Register your trademark

Deter competitors from copying your name, logo, or slogan with a registered trademark. Trademarks protect the brand you've worked hard to create. And working with us on your trademark application means an attorney will support you throughout the process - which includes a comprehensive trademark search. Ready to protect your brand?

Start my trademark registration

Our attorney-led trademark package costs 75% less than a traditional attorney.^

Why it's important

Stop copycats

Own the exclusive rights to your brand names, slogans, and logos.

Bulletproof your brand

Build a powerful brand with the ® symbol.

Defend and enforce your rights

Make it easier to sue those who steal your mark.

What you can and can't trademark

What you can trademark

Names (like Nike)

Logos (like Nike's swoosh)

Slogans (like Nike's "Just do it")

What you can't trademark

Songs, books, films, or other creative work—you'll need a copyright

Inventions like machines, goods, chemical formulas, or technical processes—you'll need a patent

How to start your trademark registration

  1. Tell us about your mark
  2. We'll research it and report back
  3. We'll complete and file your paperwork
    When you give us the green light, we'll e-file with the United States Patent and Trademark Office (USPTO)—and you'll get a decision in typically three to six months.

How to start your trademark registration

Let an experienced attorney take the lead

Trademark registration

$649 + federal fees (charged upon filing)**

Set up your mark for success. With attorney help, you have a 94% chance of registering a trademark.
  • If your first mark gets rejected, we'll cover our $649 fee to register a different mark
  • Have peace of mind knowing your attorney will research your mark, file for you, and deal with minor roadblocks
  • Get a free trademark search for a second mark if your attorney thinks there's an issue with your first choice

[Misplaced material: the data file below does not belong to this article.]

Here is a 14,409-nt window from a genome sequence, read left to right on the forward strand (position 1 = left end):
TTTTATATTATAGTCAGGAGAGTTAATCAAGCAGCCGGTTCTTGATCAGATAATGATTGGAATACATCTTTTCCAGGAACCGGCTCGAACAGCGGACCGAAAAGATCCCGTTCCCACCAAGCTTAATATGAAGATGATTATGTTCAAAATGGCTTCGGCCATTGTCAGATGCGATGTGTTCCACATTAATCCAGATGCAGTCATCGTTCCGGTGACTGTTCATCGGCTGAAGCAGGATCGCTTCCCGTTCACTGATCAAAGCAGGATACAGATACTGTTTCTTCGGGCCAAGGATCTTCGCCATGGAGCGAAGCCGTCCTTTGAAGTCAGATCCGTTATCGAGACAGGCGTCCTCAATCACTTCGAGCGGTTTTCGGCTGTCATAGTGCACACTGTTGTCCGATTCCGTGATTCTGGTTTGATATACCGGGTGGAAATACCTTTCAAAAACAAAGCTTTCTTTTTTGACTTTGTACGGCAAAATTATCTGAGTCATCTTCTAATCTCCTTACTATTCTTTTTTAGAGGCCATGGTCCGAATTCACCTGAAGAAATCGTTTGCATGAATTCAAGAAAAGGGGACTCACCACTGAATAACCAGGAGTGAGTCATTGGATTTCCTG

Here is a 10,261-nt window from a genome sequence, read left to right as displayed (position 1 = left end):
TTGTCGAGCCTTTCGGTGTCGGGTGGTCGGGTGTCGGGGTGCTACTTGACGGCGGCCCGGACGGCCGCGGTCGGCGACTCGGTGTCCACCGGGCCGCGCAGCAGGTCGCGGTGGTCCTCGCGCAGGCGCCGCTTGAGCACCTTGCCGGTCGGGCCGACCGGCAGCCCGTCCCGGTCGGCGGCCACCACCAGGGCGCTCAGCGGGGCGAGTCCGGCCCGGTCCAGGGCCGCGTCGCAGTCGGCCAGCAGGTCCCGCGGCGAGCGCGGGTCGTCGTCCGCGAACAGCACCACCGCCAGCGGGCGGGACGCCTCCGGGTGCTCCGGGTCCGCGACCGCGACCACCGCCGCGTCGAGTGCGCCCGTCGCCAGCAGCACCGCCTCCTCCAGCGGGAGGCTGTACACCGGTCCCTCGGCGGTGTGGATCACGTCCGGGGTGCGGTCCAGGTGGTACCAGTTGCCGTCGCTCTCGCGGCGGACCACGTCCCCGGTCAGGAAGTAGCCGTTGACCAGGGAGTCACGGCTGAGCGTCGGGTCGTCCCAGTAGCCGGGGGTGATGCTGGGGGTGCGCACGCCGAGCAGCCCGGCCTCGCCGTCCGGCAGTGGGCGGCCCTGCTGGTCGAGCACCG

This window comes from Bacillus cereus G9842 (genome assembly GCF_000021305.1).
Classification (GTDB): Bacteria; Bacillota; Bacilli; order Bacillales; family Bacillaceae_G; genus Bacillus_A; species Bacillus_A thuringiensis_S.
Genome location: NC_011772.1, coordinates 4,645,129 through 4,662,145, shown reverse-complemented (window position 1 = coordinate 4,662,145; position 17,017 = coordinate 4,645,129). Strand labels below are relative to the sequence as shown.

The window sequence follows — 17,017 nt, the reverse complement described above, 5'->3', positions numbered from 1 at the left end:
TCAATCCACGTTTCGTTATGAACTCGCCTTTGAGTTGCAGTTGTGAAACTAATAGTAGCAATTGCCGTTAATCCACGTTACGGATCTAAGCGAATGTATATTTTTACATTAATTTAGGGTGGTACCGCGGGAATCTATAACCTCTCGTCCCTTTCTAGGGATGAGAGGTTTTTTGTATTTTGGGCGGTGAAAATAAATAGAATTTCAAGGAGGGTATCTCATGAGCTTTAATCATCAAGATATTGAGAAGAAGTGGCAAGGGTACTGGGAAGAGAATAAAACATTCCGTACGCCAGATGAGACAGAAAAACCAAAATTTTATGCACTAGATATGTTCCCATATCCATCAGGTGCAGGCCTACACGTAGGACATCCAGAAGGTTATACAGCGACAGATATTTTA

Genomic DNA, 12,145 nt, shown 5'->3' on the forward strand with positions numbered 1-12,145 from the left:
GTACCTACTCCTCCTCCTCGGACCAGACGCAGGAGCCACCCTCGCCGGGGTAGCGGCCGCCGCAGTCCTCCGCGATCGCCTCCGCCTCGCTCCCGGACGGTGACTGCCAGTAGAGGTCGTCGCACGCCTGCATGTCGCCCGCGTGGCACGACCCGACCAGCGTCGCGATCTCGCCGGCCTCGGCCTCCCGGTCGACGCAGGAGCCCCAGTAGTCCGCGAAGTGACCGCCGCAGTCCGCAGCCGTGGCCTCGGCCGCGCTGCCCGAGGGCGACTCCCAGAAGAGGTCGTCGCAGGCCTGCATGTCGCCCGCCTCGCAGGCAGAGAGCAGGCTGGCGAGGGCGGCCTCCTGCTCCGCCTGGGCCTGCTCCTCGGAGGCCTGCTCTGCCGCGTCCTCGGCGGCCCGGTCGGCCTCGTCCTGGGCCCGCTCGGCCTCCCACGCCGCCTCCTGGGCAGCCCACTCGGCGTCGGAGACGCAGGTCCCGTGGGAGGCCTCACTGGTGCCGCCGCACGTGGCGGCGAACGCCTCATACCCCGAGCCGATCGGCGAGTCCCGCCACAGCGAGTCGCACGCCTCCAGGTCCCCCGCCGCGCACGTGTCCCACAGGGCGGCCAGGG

Frequently asked questions

  1. Oftentimes no, because it could create confusion.

    But if the other mark is used for different products or services, it might be possible because consumers may not be confused about who sells what.

    Take the Delta trademark. Delta Dental, Delta Air Lines, and Delta Faucet Company coexist because the products are different enough to prevent consumer confusion.
  2. Yes.

    The USPTO allows one trademark—that's one name, one logo, or one slogan—per application.

    You can register a logo that includes text, but then the design and the text together are considered one trademark. Want them protected individually? You'd need to file two applications.
  3. When you apply for trademark registration, you must identify the class of goods or services that your trademark covers. It's important to choose the right class, because if you get it wrong, you may not be able to register a trademark. And if you do manage to register for the wrong class, you can't change your registration later to name a different one, or to switch from a good to a service.

    A comprehensive trademark search can help you identify trademark classes where a mark similar to yours may already be in use.

    The USPTO keeps a searchable "trademark identification manual" online to help you find the trademark classification that's right for you. If you're not sure or you have questions, consider one of our legal plans, and schedule a consultation with an attorney.
  4. It depends on what you sell.

    The USPTO puts all products and services into 45 classes. Own a restaurant? You provide a service in class 43 (food services). Also sell cookbooks and teach cooking at the restaurant? You may want to register in class 16 (paper goods) and class 41 (education and entertainment services) too.

    Usually, your trademark protection is limited to the classes listed in your application.
  5. Ideally, six to nine months if you're using your mark in commerce.

    The USPTO will review your application within a few months, and then either send an Office action with questions or concerns, or approve your trademark for publication. If published and there are no objections by the public within 30 days, your mark is officially registered.

    If you're not yet using your mark in commerce, it can take longer. After making it through the previous steps, the USPTO will grant a Notice of Allowance—which says they'll register your mark once you provide proof of use in commerce through a Statement of Use. Once that's submitted and approved, your mark is officially registered.
  6. Yes.

    The USPTOs examining attorney might reject your mark if there's a chance consumers could confuse it with another trademark (i.e. if your mark sounds like or looks like another mark in a similar industry).

Ask an attorney

Get the right guidance with an attorney by your side.

Get legal help

Call an agent at (866) 270-9658 (866) 270-9658

Mon-Fri: 5 a.m.-7 p.m. PT
Weekends: 7 a.m.-4 p.m. PT

Ready to register your trademark?